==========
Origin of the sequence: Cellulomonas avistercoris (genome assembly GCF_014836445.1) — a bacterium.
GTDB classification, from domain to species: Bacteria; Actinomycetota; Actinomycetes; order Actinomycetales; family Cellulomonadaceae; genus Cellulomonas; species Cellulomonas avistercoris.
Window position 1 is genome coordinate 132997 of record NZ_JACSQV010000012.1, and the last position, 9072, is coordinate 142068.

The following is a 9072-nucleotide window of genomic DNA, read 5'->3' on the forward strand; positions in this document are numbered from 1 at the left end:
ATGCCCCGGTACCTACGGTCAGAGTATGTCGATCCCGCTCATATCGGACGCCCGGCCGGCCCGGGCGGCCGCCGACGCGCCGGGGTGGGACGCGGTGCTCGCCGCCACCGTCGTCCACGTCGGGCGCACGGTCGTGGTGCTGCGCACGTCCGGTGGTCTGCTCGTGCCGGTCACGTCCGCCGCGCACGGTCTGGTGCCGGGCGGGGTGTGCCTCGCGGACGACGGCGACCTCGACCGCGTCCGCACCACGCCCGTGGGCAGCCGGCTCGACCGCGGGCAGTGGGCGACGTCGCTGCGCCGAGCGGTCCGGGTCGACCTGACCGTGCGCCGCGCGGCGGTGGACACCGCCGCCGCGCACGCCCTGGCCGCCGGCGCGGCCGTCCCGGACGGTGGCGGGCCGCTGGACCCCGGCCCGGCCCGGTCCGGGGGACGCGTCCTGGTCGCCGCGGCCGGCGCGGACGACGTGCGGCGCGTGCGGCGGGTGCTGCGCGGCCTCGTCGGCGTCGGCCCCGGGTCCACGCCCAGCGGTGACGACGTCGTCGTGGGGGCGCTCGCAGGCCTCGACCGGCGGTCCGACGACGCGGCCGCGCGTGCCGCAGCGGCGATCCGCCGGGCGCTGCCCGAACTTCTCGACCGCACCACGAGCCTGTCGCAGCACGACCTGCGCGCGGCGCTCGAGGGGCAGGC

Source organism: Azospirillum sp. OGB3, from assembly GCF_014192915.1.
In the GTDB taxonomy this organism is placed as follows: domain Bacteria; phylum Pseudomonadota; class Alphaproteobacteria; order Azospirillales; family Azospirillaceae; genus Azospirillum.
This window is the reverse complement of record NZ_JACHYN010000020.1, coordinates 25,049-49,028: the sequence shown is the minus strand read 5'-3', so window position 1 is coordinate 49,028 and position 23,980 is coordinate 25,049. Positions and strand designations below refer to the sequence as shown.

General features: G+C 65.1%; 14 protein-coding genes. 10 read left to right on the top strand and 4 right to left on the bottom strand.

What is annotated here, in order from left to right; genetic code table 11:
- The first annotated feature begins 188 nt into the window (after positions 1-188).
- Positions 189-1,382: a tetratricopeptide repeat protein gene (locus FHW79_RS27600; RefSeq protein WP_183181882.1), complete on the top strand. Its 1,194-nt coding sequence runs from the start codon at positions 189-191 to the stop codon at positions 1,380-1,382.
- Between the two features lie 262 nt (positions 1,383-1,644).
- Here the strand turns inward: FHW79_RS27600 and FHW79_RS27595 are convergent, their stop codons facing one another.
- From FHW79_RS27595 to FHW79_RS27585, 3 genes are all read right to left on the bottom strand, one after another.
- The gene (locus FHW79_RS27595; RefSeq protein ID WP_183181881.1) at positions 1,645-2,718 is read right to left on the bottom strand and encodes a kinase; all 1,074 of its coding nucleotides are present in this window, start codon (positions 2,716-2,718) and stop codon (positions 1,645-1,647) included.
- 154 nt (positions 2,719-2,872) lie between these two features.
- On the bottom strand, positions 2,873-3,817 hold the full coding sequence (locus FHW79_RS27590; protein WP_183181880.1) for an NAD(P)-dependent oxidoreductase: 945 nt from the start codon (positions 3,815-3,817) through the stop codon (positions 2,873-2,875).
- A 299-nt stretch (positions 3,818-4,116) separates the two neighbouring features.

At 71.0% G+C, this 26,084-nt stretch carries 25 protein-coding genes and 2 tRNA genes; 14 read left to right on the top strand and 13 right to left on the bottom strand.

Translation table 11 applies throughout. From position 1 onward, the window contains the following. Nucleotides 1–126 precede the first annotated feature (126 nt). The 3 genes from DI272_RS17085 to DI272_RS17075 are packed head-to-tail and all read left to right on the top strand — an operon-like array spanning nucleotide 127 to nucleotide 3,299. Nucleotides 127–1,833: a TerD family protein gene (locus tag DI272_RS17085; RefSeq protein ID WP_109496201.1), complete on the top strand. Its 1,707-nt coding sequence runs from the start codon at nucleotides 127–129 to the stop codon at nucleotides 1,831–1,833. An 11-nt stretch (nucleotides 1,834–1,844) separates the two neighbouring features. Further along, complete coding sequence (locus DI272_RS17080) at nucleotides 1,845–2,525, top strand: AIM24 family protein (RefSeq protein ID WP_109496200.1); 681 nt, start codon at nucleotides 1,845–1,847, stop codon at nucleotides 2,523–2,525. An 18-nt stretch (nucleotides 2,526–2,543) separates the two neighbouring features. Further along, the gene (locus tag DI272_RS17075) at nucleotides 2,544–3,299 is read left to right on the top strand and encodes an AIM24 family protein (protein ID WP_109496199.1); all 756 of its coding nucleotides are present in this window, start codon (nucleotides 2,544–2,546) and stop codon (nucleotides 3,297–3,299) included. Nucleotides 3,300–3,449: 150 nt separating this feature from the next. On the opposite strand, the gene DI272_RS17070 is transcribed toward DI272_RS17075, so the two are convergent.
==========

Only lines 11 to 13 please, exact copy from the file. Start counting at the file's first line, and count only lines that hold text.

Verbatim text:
- The first annotated feature begins 188 nt into the window (after positions 1-188).
- Positions 189-1,382: a tetratricopeptide repeat protein gene (locus FHW79_RS27600; RefSeq protein WP_183181882.1), complete on the top strand. Its 1,194-nt coding sequence runs from the start codon at positions 189-191 to the stop codon at positions 1,380-1,382.
- Between the two features lie 262 nt (positions 1,383-1,644).